Stack Overflow is a community of 4.7 million programmers, just like you, helping each other.

Join them; it only takes a minute:

Sign up
Join the Stack Overflow community to:
  1. Ask programming questions
  2. Answer and help your peers
  3. Get recognized for your expertise
typedef struct all{
  int x;
  int ast[5];

ALL x[5];

int main(void){
  ALL y[5];
  // ...

How will I be able to set a constant value to ast[5] so that all array variables will have the same value of ast[]?

share|improve this question
You simply can't. – cnicutar Jan 6 '13 at 16:13
why? is there no other way to do that? – third_ Jan 6 '13 at 16:17
The language simply can't express it (yet). – cnicutar Jan 6 '13 at 16:17
Write a function to initialize your array and call it for each declaration. But it relies on the programmer's discipline - there's no way to enforce the initialization. – Chris Jan 6 '13 at 16:19
thank you. i'll try it – third_ Jan 6 '13 at 16:28
up vote 0 down vote accepted

I'm assuming from the tags that the question is for C and not C++.

You could have a function that takes the size of the struct array and returns a pointer to the start of the array, like this:

typedef struct my_struct{
    int i;
    int var[5];
} my_struct;

my_struct* init_my_struct(int size){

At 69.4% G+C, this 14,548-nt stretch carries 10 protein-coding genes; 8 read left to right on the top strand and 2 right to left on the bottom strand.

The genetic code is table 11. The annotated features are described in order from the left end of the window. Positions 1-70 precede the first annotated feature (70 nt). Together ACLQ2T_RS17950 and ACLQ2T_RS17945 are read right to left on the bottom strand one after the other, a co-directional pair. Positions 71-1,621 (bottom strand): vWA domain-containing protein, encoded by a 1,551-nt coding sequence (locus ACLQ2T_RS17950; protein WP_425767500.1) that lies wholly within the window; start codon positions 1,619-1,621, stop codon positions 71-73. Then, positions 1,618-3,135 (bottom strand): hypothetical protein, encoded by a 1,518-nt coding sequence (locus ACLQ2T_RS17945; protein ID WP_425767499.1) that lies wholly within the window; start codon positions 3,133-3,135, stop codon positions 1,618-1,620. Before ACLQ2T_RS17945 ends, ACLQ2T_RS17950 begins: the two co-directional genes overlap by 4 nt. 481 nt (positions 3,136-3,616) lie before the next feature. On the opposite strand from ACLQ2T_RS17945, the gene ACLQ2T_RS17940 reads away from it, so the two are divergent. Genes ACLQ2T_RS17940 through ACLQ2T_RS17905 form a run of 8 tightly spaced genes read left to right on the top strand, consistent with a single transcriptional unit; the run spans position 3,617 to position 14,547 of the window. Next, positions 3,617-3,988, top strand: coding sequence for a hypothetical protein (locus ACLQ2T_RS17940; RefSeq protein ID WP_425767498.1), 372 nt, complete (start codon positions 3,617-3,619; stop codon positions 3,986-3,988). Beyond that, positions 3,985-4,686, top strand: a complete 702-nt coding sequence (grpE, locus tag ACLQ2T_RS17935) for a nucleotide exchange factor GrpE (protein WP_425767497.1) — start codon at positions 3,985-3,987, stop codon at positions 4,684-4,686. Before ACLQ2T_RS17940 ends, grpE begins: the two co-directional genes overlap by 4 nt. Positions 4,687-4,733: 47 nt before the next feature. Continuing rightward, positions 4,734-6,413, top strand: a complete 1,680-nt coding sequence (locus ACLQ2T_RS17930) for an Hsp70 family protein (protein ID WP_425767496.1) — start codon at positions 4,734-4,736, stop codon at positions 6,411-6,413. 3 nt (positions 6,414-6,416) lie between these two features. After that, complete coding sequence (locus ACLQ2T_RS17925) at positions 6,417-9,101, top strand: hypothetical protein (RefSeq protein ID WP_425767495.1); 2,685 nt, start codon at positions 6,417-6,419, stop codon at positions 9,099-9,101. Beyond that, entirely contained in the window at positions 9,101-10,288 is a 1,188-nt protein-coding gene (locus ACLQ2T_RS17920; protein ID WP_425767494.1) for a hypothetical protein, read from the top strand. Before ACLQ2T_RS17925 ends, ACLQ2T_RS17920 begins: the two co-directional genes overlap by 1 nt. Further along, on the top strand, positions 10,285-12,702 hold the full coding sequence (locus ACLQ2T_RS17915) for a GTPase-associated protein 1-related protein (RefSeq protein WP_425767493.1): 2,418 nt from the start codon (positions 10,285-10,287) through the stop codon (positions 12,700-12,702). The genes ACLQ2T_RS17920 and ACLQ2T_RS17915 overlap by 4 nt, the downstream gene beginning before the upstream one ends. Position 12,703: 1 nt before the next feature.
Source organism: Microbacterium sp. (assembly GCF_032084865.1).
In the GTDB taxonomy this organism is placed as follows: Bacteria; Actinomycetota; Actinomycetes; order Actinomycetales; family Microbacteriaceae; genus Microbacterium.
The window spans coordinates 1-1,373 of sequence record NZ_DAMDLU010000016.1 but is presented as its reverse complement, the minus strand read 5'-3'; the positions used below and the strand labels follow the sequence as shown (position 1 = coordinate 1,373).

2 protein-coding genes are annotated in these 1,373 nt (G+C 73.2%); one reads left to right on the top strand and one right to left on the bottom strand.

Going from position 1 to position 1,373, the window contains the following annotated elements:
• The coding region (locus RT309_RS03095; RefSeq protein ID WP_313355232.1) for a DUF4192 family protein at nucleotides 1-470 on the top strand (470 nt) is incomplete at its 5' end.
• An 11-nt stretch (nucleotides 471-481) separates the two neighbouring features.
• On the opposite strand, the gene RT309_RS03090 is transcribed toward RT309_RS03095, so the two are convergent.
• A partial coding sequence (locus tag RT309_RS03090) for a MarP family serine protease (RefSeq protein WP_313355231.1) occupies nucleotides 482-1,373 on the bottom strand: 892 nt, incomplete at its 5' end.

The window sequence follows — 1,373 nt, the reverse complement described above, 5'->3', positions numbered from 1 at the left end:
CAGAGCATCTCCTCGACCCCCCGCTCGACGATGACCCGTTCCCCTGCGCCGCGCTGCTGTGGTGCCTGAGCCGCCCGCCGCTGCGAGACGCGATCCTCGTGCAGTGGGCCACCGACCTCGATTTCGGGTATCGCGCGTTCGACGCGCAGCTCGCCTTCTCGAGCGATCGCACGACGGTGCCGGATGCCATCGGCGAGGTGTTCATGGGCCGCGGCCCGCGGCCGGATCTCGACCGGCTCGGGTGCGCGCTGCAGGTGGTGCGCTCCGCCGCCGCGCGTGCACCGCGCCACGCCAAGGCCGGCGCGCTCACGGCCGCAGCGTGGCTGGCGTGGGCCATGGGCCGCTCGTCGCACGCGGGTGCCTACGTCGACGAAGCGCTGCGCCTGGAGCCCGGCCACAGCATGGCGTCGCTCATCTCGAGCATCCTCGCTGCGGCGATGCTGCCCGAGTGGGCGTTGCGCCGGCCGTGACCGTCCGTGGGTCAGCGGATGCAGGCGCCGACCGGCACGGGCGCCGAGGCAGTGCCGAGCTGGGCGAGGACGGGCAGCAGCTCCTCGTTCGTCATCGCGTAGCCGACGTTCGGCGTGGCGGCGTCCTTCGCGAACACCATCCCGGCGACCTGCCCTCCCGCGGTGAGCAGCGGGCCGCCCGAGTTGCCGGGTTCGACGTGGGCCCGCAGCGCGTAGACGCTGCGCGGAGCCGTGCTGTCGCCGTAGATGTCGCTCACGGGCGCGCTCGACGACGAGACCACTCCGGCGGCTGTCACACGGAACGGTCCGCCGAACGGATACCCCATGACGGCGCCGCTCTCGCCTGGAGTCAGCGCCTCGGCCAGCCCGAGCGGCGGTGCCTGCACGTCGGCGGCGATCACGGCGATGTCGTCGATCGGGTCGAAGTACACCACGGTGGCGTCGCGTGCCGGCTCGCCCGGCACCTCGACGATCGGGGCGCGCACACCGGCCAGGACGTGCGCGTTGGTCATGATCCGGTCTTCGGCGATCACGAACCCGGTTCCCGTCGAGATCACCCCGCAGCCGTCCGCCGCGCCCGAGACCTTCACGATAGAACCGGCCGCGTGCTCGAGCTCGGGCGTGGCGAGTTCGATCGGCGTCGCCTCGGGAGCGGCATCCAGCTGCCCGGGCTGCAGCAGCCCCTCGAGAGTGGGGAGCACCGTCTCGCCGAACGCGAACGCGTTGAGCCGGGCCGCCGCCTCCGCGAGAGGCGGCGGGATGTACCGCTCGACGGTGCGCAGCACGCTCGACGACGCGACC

my_struct *ptr = malloc(size * sizeof(struct));
    for(my_struct *i = ptr; (i - ptr) < size; i++)
        i->var = // whatever value you want to assign to it
            // or copy a static value to the the array element

Now you can use it in your code in this way:

my_struct *my_struct_ptr = init_my_struct(5); // values inited as required

The drawbacks of this approach are that you are moving from declaring an array to using memory on the heap.
Also, you cannot keep someone from creating an array of a certain size and using it with values being assigned to it the way you would want.

share|improve this answer
thanks for the answer. – third_ Jan 6 '13 at 17:01
please upvote or accept answers to your question to encourage answering and for the benefit of other looking for answers to the same question... :-) – user1055604 Jan 6 '13 at 17:03
yeah i thought i did :) – third_ Jan 6 '13 at 17:11
it says that i need 15 rep to vote up. – third_ Jan 6 '13 at 17:14
Won't the initial value of i (my_struct *i = 0) mean that i->var = ...; is trying to dereference NULL? You probably want something more like for (my_struct *i = ptr; i < ptr + size; i++). Or just use an integer as the loop variable, so you can do ptr[i]->var. – Victor Zamanian Jan 7 '13 at 21:32
typedef struct all {
  int x;
  int ast[5];
} ALL;

ALL x[5];
ALL constast = {0, {1, 2, 3, 4, 5}};

int main(void) {
  ALL y[5] = {[0] = constast, [1] = constast, [2] = constast,
              [3] = constast, [4] = constast};
  // ...
share|improve this answer
thanks. what if i'm going to set 5 random numbers to ast[]? – third_ Jan 6 '13 at 16:22
assign the random numebrs inside main(), before using the variable for other initializations... but then they're not "constant values". – pmg Jan 6 '13 at 16:23

Your Answer


By posting your answer, you agree to the privacy policy and terms of service.

Not the answer you're looking for? Browse other questions tagged or ask your own question.